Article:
ZAKARIYA: (Through Translator) There are clear instructions in the Holy Quran, in which Allah says: We give you food and we will also give food to your children. Food is not your responsibility, but God's.

MCCARTHY: The mufti says the Quran instructs that children must not be deprived of a proper upbringing. However, in Pakistan at least one in every three children under five is underweight. And according to government data, malnutrition is widespread among mothers. All of which compels this question to the mufti.

Aren't you consigning millions of people to a pretty miserable life, when you say don't worry, the resources are there. Clearly the resources in Pakistan today are not there.

ZAKARIYA: (Foreign language spoken)

MCCARTHY: Every society has its own value system, he says. You should not judge us by yours. Children in the West lead a luxurious life. Earth is their heaven. Our children should not be compared with them. Muslims, the mufti says, don't pay much heed to the mundane pleasures of this world. Our reward will come in the next life.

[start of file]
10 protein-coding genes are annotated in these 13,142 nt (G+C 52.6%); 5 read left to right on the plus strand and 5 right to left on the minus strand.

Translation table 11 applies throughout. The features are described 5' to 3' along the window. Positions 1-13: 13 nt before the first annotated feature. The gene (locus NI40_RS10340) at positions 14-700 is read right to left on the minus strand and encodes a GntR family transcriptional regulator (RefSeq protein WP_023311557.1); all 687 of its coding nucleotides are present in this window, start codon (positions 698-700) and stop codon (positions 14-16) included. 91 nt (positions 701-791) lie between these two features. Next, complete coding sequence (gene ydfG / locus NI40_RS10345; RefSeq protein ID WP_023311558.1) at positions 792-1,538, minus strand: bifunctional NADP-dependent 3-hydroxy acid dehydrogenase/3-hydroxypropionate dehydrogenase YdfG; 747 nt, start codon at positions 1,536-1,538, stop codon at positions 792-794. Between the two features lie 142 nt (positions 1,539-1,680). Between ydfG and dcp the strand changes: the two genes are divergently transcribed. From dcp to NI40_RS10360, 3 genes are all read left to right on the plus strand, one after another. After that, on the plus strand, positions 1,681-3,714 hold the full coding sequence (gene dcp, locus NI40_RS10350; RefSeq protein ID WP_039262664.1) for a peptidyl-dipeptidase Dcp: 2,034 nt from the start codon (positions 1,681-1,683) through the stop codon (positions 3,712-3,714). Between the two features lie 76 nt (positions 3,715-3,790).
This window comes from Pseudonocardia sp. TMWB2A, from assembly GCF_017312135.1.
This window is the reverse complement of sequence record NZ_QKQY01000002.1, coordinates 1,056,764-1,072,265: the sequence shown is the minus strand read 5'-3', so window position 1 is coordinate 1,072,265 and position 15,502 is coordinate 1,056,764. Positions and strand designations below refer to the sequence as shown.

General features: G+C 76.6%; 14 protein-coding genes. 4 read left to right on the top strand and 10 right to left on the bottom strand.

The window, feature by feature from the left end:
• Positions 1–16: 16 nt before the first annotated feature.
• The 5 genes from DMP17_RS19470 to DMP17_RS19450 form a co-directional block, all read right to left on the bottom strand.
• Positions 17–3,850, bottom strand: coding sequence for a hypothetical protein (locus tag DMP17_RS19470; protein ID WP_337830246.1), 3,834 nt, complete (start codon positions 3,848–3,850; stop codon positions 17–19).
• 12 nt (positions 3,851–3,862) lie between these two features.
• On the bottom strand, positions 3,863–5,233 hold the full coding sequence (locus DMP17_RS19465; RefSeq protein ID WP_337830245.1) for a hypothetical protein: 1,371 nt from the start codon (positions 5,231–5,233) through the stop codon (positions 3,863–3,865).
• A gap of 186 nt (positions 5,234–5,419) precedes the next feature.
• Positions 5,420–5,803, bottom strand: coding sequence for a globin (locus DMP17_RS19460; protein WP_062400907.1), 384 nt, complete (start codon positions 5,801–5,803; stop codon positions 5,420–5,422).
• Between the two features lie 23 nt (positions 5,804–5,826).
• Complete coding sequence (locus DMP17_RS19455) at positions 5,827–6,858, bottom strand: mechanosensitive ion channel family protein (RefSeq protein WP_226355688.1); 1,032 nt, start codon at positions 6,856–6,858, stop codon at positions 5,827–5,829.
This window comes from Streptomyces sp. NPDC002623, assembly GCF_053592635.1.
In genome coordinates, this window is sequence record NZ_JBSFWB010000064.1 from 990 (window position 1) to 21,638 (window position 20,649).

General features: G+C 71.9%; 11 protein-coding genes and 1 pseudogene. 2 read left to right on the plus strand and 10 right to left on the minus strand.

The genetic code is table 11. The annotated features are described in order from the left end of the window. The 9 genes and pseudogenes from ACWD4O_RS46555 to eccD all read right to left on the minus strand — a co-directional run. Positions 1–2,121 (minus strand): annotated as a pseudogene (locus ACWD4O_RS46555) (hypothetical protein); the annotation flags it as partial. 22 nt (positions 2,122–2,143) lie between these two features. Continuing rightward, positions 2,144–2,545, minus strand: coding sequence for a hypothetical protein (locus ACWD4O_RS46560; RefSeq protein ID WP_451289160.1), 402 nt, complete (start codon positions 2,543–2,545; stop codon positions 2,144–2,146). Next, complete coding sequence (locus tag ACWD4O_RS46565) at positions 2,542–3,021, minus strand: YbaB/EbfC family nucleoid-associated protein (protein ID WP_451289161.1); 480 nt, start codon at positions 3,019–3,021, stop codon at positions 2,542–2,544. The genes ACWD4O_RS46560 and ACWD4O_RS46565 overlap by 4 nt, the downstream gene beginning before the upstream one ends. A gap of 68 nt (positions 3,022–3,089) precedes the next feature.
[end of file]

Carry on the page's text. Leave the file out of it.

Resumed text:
ZAKARIYA: (Foreign language spoken)

MCCARTHY: The mufti adds that the West has taken modern contraception too far, removing the fear of getting pregnant and therefore removing women's sexual inhibitions. In Pakistan if a women's fear is removed says the mufti, she will stray into bad behavior and offend God.

Seventy percent of married women in Pakistan, according to the government, use no birth control method at all. And the government is ineffectual in promoting family planning says Dr. Yasmin Raashid, a leader in obstetrics and gynecology in Pakistan. But she says if properly followed, the Quran's teachings about spacing pregnancies would automatically mean smaller families. Consider that a woman's best childbearing years are between 20 and 40.

Dr. YASMIN RAASHID: And 20 and 30s, of course, is the safest time to produce children. If you look at it, then if you have a spacing between of, let's say, four years or three years between each child, they would not be producing more than three or four children.

MCCARTHY: Dr. Raashid says more than anything else illiteracy undermines family planning in Pakistan.